I sit at the Heuston train station in Dublin. I wait for the 2:30 train to Galway. As it is with traveling, the unexpected is my most intimate and interesting companion. A blizzard in Chicago has delayed my departure in Denver by more than two hours, my connecting flight to Dublin will be air bound before I will land. My day is extended by hours, hours of waiting.Waiting has become something I am good at. Life, despite my willfulness has taught me patience. To be patient is to be free. Free I am.
Landing in Chicago, the city is blanketed in white. We land on a runaway covered in snow and ice. A two hour layover that turns into four. I stare out my window seat and watch the world beneath me. Drifts accumulate on the wings, little tonka trucks shovel the impossible, while our luggage sits amidst the dropping temperatures and flurries. I see a whole line of emergency vehicles following a plane that has just landed. The wind is howling strong, and relentless. I call to it, will it listen? Just to be sure I knew I had been heard, it begins to form small dust devils, lifting the snow into circles of shimmering light. I have seen it do the same with sand in the high desert, in northern New Mexico where the wind never tires. A good omen. Everyone on board is anxious, it is a long flight and as I watch the sci-fi of the de-icing robotics I wonder if the alien green fluid will keep us from falling from the sky. It is midnight before we are in the air, and the cabin grows quiet.
I arrive at Heathrow, a virtual maze of an airport, and a city unto itself. I have been through here several times but it doesn’t make it any easier to navigate. I have less than 45 minutes to get through U.K. customs and make my flight on Aer Lingus for Dublin. The interesting thing about time is the more you slow down, the greater its expansion. I refuse to be in a rush, adventure will be had one way or another! I consciously center my awareness on the fact that there is no where to be other than where I am. This is how I choose to live my life no matter what the circumstances. I arrive minutes before they begin boarding flight 165. I sit behind hollywood actor, Samuel Jackson who is easily recognizable and conspicuous in his ray ban black sunglasses. I am relieved to travel in this world anonymously.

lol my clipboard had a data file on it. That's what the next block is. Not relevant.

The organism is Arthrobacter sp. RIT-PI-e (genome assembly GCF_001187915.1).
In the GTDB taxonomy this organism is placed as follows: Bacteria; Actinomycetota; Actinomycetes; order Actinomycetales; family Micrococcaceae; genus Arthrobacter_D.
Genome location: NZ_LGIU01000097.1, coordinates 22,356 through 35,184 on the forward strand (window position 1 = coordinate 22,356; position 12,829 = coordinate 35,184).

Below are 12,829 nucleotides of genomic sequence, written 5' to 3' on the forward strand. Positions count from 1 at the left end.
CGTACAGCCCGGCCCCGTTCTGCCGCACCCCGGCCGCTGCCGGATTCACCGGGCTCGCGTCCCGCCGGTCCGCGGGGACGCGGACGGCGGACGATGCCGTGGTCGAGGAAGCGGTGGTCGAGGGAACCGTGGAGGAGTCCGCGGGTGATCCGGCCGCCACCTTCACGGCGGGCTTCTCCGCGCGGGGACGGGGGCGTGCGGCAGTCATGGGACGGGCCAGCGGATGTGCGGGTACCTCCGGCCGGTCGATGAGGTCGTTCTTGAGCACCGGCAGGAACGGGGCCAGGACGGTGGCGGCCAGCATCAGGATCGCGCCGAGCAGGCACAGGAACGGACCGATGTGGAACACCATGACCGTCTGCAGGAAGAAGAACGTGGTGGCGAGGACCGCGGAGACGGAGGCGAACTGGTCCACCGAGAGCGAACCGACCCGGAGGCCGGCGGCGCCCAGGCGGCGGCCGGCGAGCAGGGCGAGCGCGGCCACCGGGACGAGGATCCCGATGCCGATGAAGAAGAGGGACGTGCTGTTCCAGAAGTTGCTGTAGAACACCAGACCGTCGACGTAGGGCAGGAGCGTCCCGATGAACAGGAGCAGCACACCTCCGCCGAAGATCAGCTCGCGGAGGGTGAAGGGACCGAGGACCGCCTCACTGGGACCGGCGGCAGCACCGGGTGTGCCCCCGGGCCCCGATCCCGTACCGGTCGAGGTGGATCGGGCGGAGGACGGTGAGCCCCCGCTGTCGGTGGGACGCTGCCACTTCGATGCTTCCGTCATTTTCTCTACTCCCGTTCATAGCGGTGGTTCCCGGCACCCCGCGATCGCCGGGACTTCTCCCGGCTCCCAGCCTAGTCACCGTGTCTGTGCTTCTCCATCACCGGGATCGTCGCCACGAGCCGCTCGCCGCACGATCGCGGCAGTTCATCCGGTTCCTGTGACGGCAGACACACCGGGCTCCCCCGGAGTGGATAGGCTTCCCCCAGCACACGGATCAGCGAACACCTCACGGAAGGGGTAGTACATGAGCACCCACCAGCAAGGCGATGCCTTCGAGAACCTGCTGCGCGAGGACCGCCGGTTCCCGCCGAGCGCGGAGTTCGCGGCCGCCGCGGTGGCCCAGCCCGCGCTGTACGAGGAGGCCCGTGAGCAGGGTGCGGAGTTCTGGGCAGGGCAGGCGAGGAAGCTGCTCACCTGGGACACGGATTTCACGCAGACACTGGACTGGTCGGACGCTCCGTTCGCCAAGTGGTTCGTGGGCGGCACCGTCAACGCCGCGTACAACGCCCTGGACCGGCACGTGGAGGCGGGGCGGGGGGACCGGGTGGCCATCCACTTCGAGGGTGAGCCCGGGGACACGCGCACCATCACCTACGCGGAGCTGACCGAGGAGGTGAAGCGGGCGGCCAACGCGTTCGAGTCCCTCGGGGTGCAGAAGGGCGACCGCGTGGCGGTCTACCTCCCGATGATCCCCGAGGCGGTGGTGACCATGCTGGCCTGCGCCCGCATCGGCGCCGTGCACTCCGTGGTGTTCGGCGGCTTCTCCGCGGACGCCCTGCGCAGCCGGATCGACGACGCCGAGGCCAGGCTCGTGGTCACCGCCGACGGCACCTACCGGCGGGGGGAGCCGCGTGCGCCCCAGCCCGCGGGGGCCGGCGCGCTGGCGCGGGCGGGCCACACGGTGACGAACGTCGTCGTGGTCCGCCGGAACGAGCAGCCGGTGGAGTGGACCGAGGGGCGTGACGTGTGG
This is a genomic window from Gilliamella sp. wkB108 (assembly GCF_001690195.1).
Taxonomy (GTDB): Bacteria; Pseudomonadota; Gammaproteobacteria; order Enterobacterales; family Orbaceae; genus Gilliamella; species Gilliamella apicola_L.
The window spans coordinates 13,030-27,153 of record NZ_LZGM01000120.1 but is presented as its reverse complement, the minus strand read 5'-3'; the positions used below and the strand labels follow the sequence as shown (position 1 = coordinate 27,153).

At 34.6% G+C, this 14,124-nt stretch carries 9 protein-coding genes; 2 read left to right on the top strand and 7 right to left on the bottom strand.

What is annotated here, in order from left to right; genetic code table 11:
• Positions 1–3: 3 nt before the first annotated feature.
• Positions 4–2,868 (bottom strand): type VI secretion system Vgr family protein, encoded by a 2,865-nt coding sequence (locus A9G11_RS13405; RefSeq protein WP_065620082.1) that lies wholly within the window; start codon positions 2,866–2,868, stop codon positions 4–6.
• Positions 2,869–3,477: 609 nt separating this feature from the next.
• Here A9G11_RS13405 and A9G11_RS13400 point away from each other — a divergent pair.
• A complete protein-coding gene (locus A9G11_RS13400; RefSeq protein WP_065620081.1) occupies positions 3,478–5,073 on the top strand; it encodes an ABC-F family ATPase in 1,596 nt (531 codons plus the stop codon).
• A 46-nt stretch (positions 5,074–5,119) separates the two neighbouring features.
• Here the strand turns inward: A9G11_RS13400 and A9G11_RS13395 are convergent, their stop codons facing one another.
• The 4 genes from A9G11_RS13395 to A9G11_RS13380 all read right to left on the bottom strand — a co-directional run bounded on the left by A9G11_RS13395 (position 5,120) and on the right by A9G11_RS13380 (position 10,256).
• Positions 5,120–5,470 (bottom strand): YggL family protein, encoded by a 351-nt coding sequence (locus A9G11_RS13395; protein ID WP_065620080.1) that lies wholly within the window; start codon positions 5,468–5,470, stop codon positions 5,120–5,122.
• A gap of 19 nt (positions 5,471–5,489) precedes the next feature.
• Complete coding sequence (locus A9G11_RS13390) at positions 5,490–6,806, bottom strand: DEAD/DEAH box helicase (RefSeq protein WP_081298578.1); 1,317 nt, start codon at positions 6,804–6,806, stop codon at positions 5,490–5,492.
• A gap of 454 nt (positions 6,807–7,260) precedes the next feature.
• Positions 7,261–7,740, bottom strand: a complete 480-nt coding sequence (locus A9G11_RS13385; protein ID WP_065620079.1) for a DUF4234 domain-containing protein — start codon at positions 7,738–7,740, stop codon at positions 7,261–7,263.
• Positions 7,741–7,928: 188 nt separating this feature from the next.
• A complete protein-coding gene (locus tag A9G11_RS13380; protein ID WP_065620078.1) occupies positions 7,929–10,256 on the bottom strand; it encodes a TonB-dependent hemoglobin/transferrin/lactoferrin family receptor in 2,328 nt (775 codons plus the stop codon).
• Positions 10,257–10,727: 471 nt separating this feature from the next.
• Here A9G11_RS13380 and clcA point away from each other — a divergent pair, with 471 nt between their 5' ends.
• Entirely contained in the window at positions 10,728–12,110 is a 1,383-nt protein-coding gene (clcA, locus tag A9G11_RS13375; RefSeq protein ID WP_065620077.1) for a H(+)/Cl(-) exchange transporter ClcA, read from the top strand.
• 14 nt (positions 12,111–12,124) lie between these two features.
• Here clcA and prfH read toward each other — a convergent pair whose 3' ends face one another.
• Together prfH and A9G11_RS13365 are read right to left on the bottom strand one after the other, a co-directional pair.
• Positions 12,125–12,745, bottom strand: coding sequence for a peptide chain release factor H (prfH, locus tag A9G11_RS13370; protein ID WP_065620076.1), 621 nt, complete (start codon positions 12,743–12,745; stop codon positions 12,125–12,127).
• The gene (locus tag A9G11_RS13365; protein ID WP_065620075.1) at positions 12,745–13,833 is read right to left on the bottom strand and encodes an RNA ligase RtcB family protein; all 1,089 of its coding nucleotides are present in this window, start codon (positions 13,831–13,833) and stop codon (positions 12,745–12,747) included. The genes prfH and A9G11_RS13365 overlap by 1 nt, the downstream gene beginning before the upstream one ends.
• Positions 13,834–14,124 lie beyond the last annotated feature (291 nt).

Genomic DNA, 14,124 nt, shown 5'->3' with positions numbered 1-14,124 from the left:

A short flight to the Dublin airport, exactly an hour. I pick up my one “no worse for the wear” suitcase at baggage, grateful to the Gods that it is here and not anywhere else. I exchange my nearly worthless American dollars for the upgraded euro. I am on the road again. I love nothing, nearly as much, as I love being anywhere I have not been before. All the comfort of the familiar is erased. I don’t know where I am going or how I will get there. My immediate dependency on the unseen and the unknown is so keenly felt when I am out of my element, it makes my surrender ever more sweet. As I listen to the symphony of languages being spoken, none of which I understand, I savor my new world. I have always felt as if I was a foreigner, looking in from the outside.
I take the air coach to City Centre, the heart of Dublin. I have a room for the night at the Arlington Hotel, a three star landmark with nightly traditional Irish music and dancing.
This I didn’t know prior to my arrival. My room is simple with the only amenities I need, a bed and a bathtub. It is now nearly 6:00 pm and I am starving. I cross the Liffey river by way of the temple bridge. No pub food, not tonight. The Gourmet Burger Kitchen. More vegetarian choices than I can decide upon. Falafel with homemade chili sauce, raita, fresh tomato, lettuce and red onion. Best burger I have ever had! I wander down cobblestone streets, a brightly painted pub on every corner.
I venture into the Temple Bar and listen to soulful Irish ballads and pop hits from America. When I enter the Quay Bar the men are gathered around the T.V. watching a football game and drinking beer. I decide this is a good spot to have my first ever Guinness. I guess I needed to go to Dublin before I indulged. The bartender makes sure I understand that it has to sit before it gets its second pour and then once it has formed a perfect foamy head I am allowed ceremoniously to take my first sip. I love the ritual of course but the taste is even better! I end the evening at the Knightsbridge Pub adjacent to the Arlington. The music begs my body to move, but no one’s dancing. Hand clapping seems to be the preferred show of enjoyment. Two young, spirited and dark haired beauties join me at the bar. Anya and Barbara are longtime friends and spent a year living together in Melbourne. We have an interesting conversation about the existence of spirits and the gift of sight, the economy, immigration woes in Ireland, the beauty of travel etc. They give me kudo’s for traveling alone. This gypsy is at home where ever her feet land.
Written: February 11, 2010